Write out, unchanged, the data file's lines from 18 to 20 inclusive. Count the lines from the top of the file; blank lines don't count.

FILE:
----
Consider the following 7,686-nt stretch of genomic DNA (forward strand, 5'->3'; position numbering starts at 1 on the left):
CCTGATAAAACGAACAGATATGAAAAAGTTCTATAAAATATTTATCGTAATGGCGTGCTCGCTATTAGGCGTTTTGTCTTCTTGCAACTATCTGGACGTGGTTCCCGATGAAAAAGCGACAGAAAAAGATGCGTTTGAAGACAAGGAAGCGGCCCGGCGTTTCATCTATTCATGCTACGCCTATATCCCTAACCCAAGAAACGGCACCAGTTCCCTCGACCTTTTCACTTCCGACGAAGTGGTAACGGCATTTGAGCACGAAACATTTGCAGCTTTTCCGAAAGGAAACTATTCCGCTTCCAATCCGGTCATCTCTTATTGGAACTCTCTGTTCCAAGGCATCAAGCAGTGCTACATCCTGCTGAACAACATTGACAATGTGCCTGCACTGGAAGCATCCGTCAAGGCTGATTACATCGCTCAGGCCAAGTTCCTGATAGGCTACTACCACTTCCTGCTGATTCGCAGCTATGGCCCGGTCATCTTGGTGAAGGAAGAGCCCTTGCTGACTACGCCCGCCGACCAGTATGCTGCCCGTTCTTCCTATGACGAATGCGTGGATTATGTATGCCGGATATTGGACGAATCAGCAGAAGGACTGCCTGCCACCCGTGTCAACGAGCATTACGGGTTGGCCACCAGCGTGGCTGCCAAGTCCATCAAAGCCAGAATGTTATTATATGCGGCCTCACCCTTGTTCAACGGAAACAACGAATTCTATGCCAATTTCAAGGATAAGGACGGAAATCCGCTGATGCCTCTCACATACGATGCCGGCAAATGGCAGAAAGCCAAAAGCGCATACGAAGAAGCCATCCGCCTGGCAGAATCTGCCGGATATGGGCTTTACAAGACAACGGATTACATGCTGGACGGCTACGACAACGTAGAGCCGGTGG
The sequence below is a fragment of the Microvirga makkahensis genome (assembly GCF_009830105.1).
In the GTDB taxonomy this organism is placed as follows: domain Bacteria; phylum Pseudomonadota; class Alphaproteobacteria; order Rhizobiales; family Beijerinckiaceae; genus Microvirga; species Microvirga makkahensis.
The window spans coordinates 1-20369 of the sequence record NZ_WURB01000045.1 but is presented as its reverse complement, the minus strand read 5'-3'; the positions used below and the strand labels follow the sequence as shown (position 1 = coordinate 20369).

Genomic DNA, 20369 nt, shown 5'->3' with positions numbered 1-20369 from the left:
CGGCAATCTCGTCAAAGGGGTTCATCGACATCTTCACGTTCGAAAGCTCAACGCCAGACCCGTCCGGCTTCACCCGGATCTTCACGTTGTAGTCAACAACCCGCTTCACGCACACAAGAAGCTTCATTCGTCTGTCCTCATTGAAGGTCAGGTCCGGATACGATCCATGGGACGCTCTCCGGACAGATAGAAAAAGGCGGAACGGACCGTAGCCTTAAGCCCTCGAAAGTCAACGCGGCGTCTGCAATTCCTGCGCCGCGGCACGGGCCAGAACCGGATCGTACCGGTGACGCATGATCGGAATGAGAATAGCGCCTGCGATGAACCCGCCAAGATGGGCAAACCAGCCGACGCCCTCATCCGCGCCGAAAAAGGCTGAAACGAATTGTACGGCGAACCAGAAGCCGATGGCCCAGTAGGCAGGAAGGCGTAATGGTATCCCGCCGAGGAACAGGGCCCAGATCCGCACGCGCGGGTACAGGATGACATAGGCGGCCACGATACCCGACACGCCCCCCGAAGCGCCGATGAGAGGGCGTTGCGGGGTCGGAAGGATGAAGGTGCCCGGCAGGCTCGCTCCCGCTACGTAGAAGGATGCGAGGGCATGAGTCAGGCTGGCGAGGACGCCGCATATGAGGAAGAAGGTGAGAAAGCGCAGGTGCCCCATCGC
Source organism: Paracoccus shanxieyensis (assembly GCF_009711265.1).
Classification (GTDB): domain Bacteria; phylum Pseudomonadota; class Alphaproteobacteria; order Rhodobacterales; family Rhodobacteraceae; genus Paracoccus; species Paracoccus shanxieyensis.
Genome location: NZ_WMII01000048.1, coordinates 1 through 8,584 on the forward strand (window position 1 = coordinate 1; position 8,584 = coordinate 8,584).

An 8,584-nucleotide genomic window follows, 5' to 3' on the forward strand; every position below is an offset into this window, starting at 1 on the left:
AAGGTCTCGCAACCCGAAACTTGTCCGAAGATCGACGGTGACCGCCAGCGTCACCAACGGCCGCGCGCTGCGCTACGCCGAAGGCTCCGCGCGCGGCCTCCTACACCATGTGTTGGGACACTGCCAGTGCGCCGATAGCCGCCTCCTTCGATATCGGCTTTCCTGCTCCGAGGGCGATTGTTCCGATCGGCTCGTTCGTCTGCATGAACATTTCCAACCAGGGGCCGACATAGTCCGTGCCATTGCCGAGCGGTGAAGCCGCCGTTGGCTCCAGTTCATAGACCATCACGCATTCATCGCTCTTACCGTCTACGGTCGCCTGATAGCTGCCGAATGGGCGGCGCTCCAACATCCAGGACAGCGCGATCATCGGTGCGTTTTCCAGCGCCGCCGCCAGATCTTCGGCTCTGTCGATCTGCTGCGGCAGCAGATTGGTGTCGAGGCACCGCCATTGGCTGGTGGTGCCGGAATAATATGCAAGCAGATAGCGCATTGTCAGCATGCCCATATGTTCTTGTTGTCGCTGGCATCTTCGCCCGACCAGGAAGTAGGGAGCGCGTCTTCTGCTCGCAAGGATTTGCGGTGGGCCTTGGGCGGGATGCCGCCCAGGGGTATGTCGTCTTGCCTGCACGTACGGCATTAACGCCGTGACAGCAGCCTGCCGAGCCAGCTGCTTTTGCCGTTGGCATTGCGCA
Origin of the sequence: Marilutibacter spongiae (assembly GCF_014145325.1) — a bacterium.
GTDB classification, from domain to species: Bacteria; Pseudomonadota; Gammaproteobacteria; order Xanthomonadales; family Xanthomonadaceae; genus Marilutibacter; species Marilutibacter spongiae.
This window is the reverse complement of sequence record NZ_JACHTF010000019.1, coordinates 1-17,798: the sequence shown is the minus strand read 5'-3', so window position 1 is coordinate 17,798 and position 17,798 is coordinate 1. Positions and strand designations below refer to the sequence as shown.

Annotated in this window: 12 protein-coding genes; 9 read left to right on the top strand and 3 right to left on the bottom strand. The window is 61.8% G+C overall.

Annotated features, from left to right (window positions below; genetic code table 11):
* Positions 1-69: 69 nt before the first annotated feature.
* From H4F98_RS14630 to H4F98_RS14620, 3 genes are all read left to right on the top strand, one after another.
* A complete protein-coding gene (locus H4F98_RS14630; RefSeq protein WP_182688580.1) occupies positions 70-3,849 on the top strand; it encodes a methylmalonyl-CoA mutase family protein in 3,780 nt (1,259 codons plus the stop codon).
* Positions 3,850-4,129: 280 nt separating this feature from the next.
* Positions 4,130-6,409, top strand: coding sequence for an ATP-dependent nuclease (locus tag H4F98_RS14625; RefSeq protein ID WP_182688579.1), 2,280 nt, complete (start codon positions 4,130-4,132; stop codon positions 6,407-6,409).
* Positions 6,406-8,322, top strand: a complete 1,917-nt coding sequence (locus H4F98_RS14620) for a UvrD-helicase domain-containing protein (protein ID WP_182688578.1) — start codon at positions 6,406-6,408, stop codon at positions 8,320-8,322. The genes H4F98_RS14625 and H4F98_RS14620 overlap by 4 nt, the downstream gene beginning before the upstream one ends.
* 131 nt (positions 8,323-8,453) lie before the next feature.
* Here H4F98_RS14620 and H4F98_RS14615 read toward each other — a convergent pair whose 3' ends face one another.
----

* Positions 1-69: 69 nt before the first annotated feature.
* From H4F98_RS14630 to H4F98_RS14620, 3 genes are all read left to right on the top strand, one after another.
* A complete protein-coding gene (locus H4F98_RS14630; RefSeq protein WP_182688580.1) occupies positions 70-3,849 on the top strand; it encodes a methylmalonyl-CoA mutase family protein in 3,780 nt (1,259 codons plus the stop codon).